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The E50S is the big brother to SoundMAGIC’s multi-award winning E10 earphone. Featuring a refined...

SoundMAGIC E50 / E50S

  • The E50S is the big brother to SoundMAGIC’s multi-award winning E10 earphone. Featuring a refined sound in rugged housing, the E50S is a perfect partner for portable devices. A durable earphone with truly superb sound, built to be used everyday. The rigid aluminium exterior contains powerful custom 10mm dynamic drivers, producing impressive bass, a wide soundstage and sparkling organic highs with detail and precision.

    The attractive E50S design gives both a comfortable fit for prolonged listening sessions and great isolation, for superb sound quality. SoundMAGIC have crafted three attractive colour variations, all with a high quality metallic finish. A strong twisted hifi cable, designed to resist tangling, is finished with a metal jack plug. The included semi-rigid carrying case and noise-reducing eartips make the E50S the ideal earphone for the discerning listener who is constantly on the move.


    Sophisticated accurate sound signature with abundance of detail
    Original sound without emphasis of frequencies
    Designed to perform best with high-resolution DAPs and headphone amplifier
    Comfortable fit and distinctive design
    Made for all smartphones with integrated smart-switch
    Integrated smart remote and microphone
    Twisted Core Cable with strong build and anti-tangle design
    Full metal earphone housing construction High-purity copper winding material imported from Japan

    What's In The Box?

    SoundMAGIC E50S earphones
    3 pairs dome shaped silicone eartips (S/M/L)
    3 pairs flat silicone eartips (S/M/L)
    1 pair Double Flange silicone eartips (M)
    1 pair Comply foam tips
    Skype/VOIP adaptor Cable clip Hard carrying case

Recent Reviews

  1. RedJohn456
    Small size but Big Sound
    Written by RedJohn456
    Published Jul 27, 2015
    Pros - Small body and sturdy design, lots of accessories, excellent isolation, energetic and enjoyable sound that works with a variety of genres
    Cons - Stiff and Springy cable, soundstage lacking depth, minor driver flex with certain tips

    SoundMAGIC E50 Review
    “Small Size but Big Sound”
    This is my review of the SoundMAGIC E50, a iem from their new reference series.
    I want to provide a little background information in the hopes that it can help put my views in perspective and provide some context for the content of this review.
    Music has always been a huge part of my life, whether it was been performing music on stage with my band or more recently, involving myself in the headphone hobby.  I have always enjoyed listening to music but I haven’t always paid attention to the quality of headphones because I was happy with whatever earphone was included with my cellphones. Ignorance is bliss right? This all changed when I came across head-fi one day, and that’s when things started to go downhill (for my wallet that is :p). It is easy to underestimate how much difference a decent pair of headphones can make in the enjoyment of your favorite songs.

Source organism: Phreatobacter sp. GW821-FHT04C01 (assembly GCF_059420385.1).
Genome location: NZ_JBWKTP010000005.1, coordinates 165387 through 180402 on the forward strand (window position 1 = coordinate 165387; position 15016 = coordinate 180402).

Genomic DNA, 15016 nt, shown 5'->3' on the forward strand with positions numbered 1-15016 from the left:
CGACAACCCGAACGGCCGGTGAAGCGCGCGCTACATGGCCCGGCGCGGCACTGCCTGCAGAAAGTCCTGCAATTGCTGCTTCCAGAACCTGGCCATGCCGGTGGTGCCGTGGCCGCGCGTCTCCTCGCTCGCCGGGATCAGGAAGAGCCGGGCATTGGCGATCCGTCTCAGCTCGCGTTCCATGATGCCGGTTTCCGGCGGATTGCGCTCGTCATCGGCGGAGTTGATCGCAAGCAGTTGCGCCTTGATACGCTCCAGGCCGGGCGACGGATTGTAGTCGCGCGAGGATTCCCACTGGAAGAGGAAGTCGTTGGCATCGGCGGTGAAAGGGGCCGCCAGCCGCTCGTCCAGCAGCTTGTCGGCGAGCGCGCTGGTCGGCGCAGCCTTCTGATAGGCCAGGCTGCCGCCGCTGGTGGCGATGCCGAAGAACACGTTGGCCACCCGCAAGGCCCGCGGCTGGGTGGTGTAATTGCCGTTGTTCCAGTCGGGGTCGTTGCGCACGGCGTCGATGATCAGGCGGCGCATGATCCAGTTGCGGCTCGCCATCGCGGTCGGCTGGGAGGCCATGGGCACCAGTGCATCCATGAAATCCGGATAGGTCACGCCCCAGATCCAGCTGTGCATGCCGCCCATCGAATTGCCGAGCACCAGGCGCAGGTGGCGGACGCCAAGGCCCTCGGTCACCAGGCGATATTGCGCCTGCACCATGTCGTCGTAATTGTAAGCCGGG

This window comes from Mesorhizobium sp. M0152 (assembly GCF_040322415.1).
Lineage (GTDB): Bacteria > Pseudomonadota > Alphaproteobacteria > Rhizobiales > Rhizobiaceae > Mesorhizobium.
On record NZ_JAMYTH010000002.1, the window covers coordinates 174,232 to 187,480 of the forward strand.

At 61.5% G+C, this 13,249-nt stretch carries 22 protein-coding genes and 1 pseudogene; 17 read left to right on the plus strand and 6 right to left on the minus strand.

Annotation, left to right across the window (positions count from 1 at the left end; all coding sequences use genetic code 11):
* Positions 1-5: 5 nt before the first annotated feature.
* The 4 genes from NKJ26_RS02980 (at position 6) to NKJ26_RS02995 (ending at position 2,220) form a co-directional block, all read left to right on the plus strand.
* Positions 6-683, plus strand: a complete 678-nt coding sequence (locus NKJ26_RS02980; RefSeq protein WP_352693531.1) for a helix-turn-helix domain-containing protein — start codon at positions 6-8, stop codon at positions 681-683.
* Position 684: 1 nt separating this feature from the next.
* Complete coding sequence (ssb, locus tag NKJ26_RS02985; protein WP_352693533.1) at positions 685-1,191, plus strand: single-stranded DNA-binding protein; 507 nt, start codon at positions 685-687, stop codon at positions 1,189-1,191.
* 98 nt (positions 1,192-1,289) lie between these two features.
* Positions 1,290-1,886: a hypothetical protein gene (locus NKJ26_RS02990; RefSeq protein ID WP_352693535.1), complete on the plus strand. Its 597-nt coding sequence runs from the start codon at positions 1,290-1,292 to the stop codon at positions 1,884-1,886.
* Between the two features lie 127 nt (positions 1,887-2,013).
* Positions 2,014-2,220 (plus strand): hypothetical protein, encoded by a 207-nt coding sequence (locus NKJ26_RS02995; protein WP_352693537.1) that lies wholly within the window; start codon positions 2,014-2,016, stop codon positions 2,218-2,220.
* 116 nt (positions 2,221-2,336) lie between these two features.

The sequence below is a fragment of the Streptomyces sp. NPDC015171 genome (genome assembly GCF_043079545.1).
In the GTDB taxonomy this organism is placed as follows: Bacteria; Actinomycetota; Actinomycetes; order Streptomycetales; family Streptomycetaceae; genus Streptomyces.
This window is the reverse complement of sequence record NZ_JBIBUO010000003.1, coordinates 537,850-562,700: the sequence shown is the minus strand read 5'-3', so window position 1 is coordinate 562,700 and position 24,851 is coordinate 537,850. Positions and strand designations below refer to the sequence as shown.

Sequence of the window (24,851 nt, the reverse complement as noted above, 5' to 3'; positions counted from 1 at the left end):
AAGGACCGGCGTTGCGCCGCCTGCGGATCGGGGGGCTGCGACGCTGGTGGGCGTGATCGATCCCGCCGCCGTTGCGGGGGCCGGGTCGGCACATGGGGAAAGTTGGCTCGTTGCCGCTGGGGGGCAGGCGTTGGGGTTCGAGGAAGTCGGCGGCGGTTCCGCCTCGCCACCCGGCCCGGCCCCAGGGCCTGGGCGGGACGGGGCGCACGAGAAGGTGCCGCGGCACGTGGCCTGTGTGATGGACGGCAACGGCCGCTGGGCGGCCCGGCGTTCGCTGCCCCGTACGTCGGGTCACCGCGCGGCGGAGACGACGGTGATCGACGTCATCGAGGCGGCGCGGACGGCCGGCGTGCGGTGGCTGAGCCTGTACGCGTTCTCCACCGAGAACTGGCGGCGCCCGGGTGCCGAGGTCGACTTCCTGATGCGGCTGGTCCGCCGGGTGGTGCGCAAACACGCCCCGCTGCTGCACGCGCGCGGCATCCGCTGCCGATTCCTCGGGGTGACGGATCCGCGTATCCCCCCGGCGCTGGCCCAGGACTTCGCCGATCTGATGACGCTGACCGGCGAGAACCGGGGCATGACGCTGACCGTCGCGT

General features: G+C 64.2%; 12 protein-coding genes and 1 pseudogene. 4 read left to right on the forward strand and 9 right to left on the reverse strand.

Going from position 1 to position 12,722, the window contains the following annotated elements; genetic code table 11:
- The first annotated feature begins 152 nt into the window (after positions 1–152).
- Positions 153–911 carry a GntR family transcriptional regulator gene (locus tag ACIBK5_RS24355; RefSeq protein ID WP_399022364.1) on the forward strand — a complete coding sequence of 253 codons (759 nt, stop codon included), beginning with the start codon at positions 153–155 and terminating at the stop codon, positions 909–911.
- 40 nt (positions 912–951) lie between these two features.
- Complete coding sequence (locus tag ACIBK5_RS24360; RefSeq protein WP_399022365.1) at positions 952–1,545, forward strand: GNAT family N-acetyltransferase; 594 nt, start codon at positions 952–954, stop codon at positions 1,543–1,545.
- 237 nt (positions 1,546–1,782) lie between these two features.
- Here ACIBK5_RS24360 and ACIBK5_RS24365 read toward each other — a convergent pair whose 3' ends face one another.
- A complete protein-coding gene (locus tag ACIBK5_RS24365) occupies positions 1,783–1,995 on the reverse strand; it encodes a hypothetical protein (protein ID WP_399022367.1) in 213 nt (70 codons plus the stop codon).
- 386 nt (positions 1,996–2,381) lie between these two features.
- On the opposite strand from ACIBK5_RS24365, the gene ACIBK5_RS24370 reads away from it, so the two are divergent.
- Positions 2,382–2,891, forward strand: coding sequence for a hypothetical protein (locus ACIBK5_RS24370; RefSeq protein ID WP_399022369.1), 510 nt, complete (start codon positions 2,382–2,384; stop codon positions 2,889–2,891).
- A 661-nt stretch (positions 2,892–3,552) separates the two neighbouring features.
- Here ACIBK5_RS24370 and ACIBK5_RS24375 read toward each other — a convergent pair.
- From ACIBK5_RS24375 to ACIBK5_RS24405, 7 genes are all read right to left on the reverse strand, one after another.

After getting my first pair of good headphones, I had felt as if an entire new world opened up to me musically and I am rediscovering music that I have listened to for many years.
    When it comes to musical taste, I can’t say that I have any specific genre that is my absolute favorite, as I like a little bit of everything. But if I had to be specify, I would say that I love mainstream and pop music and I consider myself to be an average joe in that regard. That is the approach I will be taking in reviewing headphones, for people like me who aren’t all that technical and are not audiophiles in the classical sense.
    I mostly stream music from the Internet using services such as Spotify and Youtube and like millions of other people, my laptop and cellphone serves as my main media players.
    So with that out of the way, lets get on with the review.
    I want to thank SoundMAGIC for giving me the opportunity to review the E50 and in providing a review sample in exchange for my honest opinion.
    The E50 comes in a small attractive packaging with plenty of goodies inside. It comes with a solid carrying case that will provide ample protection and interior space to carry the E50 and spare tips. The case is stark black with red border stitching, being both fashionable and functional with sturdy construction. An ample selection of tips is provided in the packaging, ranging from single flange to double flange tips (not pictured as I seem to have misplaced them at the moment!) of varying bore sizes. A medium size comply tip was included, which should provide a snug and stable fit with great isolation.
    IMG_20150727_110508.jpg IMG_20150727_110715.jpg
    Design/Build quality